Every great songwriter can identify that powerful moment of origin when the creative dam broke and the melodies and lyrical narratives began flowing as if they had always been inside, just waiting for the right moment to emerge. For Alan Rueda, it was a casual conversation with a friend in 2017.
The North Carolina based singer/songwriter remembers being a prolific writer growing up in Raleigh and Colombia (where his dad was from) and as a young adult had traveled around with rock and Christian bands playing different venues. He abruptly stopped and spent years away from his first love. When he got back in the groove, he found that his guitar playing came back easily and he had no trouble writing his rock, soft rock and Americana based music. When it came to lyrics and storytelling, that was another matter. Alan told his friend about this unusual dilemma and writer’s block. His friend responded, “With everything you’ve done and experienced in your life, you can’t think of one song?”
That question was the catalyst that ended his writer’s block. Since then, Alan has been an unstoppable creative force, writing over 200 songs – as if all of the years he spent in exile from his craft is bursting out of him now. His first song “Live Another Day” – a poignant reflection on his grandson in the wake of a suicide attempt – set a precedent for other songs in his ever-growing catalog that are very personal to him, yet truly universal. “Down to the River” is about the destructive influence that addictions have over our lives and the deliverance redemption that is attainable, while “Bebop” and “Lasting Love” are heartfelt love songs dedicated to his wife. Alan also has whimsical pieces like “Late Night Cowboy” and clever tunes like “Mystery in the Moor” based on an ancient tale of a man who died mysteriously on a mountain.
Not long after Alan started sharing some of his recordings with friends on Facebook, Radio Air One in Spain caught wind of them and asked the singer if they could play and promote them. Soon the influential international station – which plays a mix of genres, including American rock music – was spinning a total of seven of his songs. In addition to “Down to the River” – the second song Alan ever wrote – these included “Frenzy,” “Monkey Love” and “The Force of Fame.”
“To further hone and develop my skills,” he says, “I took a songwriting class, and one of the assignments was a challenge to write a song every single day. At first, I wondered how I would do that, but then I learned to start with a single name that comes into my head first, and write a story around that name – then take the narrative from there. These days, I still try to write a song a day no matter how good or bad. I sit at the piano or pick up my guitar and just start playing around with chords. ‘Down to The River’ started with me tuning my guitar to a drop D and creating chords with that.
“I come up with a song title and I like to say the rest is history,” adds Alan, who also plays bass and drums. “I am essentially self-taught with all the instruments I play, although I often say that I think angels have come down to teach me because I know things in these instruments that folks with no formal training should know.”
Though Alan’s current catalog of songs is purely secular, faith and the church have had a great influence on his development as a musician, singer and songwriter. With early musical influences ranging from The Beatles, Carlos Santana and the Eagles, he initially rebelled against his strict religious upbringing and played in rock bands. His renewed commitment to faith led him to successfully pursue Christian pop/rock for a number of years. His band toured all over North Carolina and received offers to tour in other places.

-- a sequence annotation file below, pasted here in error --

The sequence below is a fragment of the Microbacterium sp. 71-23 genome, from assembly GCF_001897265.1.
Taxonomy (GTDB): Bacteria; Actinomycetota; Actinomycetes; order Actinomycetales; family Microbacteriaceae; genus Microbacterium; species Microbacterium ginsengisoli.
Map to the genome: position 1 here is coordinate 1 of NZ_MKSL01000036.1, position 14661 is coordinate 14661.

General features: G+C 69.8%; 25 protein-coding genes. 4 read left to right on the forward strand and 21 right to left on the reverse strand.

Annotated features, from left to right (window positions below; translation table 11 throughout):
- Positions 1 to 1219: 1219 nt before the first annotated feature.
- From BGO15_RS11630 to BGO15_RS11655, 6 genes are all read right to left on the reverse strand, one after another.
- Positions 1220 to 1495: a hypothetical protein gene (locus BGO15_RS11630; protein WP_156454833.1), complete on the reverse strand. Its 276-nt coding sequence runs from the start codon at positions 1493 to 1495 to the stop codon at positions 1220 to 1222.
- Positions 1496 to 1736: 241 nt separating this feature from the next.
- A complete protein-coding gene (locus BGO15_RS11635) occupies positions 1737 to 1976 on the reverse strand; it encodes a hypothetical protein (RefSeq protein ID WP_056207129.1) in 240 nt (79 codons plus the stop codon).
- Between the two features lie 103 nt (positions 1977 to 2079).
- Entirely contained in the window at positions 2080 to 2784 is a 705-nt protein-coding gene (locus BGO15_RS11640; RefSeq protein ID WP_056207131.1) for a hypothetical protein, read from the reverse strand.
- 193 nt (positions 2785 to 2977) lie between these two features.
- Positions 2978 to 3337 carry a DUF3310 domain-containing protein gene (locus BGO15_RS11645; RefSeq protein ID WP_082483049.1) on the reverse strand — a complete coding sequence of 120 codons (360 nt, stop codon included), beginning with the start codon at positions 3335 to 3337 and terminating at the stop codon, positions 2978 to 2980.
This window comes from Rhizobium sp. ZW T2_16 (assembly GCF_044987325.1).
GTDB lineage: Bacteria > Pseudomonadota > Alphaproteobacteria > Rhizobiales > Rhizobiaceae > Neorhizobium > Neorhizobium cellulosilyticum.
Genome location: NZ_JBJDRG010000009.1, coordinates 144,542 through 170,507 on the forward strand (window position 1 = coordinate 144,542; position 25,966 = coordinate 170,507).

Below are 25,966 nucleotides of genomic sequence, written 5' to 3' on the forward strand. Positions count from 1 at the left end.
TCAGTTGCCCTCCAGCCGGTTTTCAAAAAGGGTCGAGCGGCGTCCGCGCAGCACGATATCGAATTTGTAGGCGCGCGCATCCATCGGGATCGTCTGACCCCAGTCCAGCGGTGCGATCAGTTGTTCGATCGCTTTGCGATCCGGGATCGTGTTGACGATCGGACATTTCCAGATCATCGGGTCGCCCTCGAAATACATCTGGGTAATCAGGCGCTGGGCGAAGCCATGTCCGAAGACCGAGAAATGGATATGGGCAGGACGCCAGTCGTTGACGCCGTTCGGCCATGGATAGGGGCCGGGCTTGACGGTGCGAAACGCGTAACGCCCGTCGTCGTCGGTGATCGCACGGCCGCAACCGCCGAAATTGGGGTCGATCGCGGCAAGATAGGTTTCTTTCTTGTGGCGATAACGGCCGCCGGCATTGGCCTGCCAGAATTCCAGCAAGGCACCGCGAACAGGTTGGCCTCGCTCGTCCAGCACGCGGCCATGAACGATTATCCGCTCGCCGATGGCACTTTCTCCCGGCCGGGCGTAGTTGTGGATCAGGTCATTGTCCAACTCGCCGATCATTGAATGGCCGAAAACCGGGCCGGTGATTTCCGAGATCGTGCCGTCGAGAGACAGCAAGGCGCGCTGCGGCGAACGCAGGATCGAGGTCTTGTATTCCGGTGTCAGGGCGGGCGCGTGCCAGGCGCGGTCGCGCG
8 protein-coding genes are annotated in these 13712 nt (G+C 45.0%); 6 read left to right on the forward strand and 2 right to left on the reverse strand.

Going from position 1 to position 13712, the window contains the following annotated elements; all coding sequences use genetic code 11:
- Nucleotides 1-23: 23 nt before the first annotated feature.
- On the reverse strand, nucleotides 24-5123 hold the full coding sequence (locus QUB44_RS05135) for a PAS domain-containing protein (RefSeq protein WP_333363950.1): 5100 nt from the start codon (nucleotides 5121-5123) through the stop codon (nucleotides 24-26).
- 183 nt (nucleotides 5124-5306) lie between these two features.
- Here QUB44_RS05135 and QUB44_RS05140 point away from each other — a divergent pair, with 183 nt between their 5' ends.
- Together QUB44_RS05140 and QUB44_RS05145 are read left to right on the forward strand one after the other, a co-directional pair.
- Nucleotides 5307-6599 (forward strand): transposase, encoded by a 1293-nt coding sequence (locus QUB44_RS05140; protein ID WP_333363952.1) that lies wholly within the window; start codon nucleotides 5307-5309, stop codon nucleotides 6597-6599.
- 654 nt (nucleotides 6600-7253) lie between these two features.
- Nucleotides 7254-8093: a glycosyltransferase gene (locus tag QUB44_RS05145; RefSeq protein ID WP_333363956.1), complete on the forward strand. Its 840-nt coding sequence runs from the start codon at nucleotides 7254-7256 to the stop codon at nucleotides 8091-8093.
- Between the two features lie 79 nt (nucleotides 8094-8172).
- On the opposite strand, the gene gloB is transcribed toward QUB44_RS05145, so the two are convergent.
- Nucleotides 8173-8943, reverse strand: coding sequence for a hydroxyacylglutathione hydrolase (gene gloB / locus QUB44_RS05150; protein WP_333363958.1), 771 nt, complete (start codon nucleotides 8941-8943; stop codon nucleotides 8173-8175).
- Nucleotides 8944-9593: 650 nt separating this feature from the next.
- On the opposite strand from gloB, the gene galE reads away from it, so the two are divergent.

At a certain, point, however, the singer began thinking back to his childhood, where literal perfection was termed the only means to continue in God’s favor. Realizing that he couldn’t achieve such lofty goals as a musician and that it wasn’t fulfilling or honest to himself and his life purpose, he quit at the peak of his band’s popularity and walked away from music entirely – emphasizing his decision by selling his instruments and equipment. He spent years content with his decision, working a “straight” career to support a family that would grow to include seven children and, currently, 17 grandchildren.
At some point during Alan’s time away from music, his wife brought him a small $100 guitar and amp for his birthday, and he quickly realized how much he had subconsciously missed it. He eagerly learned to play all over again. The bug to play again hit him hard. Though he still considered himself an amateur, when he started going back to church a few years later, he naturally gravitated to joining the worship band. In various churches over the years – including a lengthy stay in West Virginia, during a time when his mother was ailing – he played in different worship groups and occasionally served as worship leader. At one congregation, the band included a live orchestra, and the more intricate arrangements prompted him to learn to read music for the first time.
Being in ensembles with some of his home region’s top musical talents proved a great motivator to learn different instruments and up Alan’s own game. When original compositions began popping into his head, he started buying home recording equipment and taught himself to use the modern technology via YouTube videos and determination. This was the first step in his embrace of his unique destiny as a singer/songwriter with a unique musical vision and plans to begin performing live in the near future.